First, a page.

At the time that Respondent learned of the issuance of The Hartford's check in the amount of $101,323.50, Respondent had performed no further substantial services for Hooker, other than filing the Application. Also as of that time, Charter Steel had not disputed liability, thus limiting Respondent's attorney's fee for her representation of Hooker in the workers' compensation case, pursuant to the Act, to $100, and not to the 1/3 contingency fee that Respondent and Hooker had originally agreed to.
On January 23, 2015, Hooker met Respondent at MB Financial Bank, endorsed the check and tendered it to Respondent. Respondent then deposited the check in her client trust account at MB Financial Bank, which ended in the four digits 1293, and was entitled "Joan A. Hill-McClain, IOLTA Account." Shortly after that bank visit, Respondent wire-transferred $81,323.50 to Hooker. Respondent retained the balance of the check proceeds, $20,000, as a purported payment of her attorney's fees, and deposited it in to her personal account at MB Financial Bank, which ended in the four digits 1989, and was entitled "Joan A. Hill-McClain." Respondent then drew funds from Hooker's $20,000 in payment of her business or personal obligations.
At no time had Respondent obtained authorization from the Workers' Compensation Commission to take $20,000 in attorney's fees from Hooker's check.
At no time had Respondent provided Hooker with a written statement showing how she determined to take $20,000 in attorney's fees from Hooker's check.
Throughout 2015 and 2016, while Respondent was representing Hooker for injuries resulting from the October 20, 2014 incident, Hooker was not working and, as a result, was not actively earning any wages or salary.
During this time, Hooker asked Respondent for additional money so that he could submit monthly rental payments on his apartment in Chicago, buy groceries and purchase clothing for his child. Respondent agreed to provide financial assistance to Hooker and gave him a total of $2,100, by way of three personal checks totaling $1,500 and an additional $600 in cash.
Respondent's payments to Hooker were not court costs or expenses related to contemplated or pending litigation.
The matter came to light when the client retained new counsel. (Mike Frisch)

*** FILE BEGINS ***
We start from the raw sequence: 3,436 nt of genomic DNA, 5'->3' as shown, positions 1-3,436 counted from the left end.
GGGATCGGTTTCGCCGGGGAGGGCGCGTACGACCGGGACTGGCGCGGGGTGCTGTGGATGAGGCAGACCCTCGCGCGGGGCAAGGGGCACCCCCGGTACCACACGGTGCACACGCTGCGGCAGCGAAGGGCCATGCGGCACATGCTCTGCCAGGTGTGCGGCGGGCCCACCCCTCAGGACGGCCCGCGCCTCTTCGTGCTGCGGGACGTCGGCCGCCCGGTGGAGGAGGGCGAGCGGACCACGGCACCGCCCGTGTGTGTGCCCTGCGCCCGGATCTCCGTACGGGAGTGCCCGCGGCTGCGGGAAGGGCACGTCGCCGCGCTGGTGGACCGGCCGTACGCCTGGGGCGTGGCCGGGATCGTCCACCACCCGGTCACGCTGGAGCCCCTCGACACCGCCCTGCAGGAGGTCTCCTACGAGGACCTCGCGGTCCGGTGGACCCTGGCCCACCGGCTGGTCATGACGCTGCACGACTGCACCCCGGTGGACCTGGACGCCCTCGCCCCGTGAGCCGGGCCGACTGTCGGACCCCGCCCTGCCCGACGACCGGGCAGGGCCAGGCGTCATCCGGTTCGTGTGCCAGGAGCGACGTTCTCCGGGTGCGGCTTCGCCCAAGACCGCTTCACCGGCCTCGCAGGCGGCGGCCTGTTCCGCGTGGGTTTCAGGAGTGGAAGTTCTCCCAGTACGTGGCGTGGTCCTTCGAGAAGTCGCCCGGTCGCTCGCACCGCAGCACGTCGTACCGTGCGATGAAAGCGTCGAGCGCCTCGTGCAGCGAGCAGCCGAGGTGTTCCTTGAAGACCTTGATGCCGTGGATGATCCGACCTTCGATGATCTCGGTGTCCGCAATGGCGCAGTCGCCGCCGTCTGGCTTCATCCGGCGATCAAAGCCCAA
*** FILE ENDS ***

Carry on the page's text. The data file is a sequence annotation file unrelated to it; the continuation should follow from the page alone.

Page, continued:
The failure to supplement discovery responses regarding surveillance of the plaintiff in an accident case was sanction-worthy conduct in an opinion of the West Virginia Supreme Court of Appeals affirming the denial of a new trial motion by the defendant
...the record shows that the petitioner’s delay in supplementing discovery was egregious and much longer than two months. The petitioner retained the investigator weeks before he responded to discovery on December 4, 2015. During oral argument, the petitioner admitted that he never asked the investigator whether there were any surveillance materials before responding “none” to the request for production seeking such material. However, the investigator’s photo log reveals that he took photographs on November 17, 2015. A couple of weeks later, on or about December 22, 2015, the investigator sent the petitioner a brief update to which he attached a few surveillance photos. Although the petitioner had just answered discovery requests earlier that month, indicating there were no surveillance materials, he did not supplement his discovery responses at that time.19 Instead, counsel directed the investigator to conduct additional, more intensive surveillance, which was done mid-February 2016. When the petitioner’s counsel received the investigator’s report, including surveillance photos and video, in early March 2016, he decided the material was unhelpful and set it aside. Again, he did not supplement his discovery responses. In fact, it was not until the respondent’s counsel became suspicious that surveillance existed and reminded the petitioner’s counsel of the discovery request concerning surveillance that the petitioner finally supplemented his discovery responses. This procedural history lends little support for the petitioner’s arguments.
The sanction was an order to pay the costs of calling the investigator s as a trial witness, rejecting the defendant's work product claim
even if the trial court’s ruling that allowed the respondent to call the investigator as a fact witness at trial were a discovery sanction, rather than an evidentiary ruling, it would have been within the trial court’s discretion to impose such sanction under the particular and unique set of facts outlined above.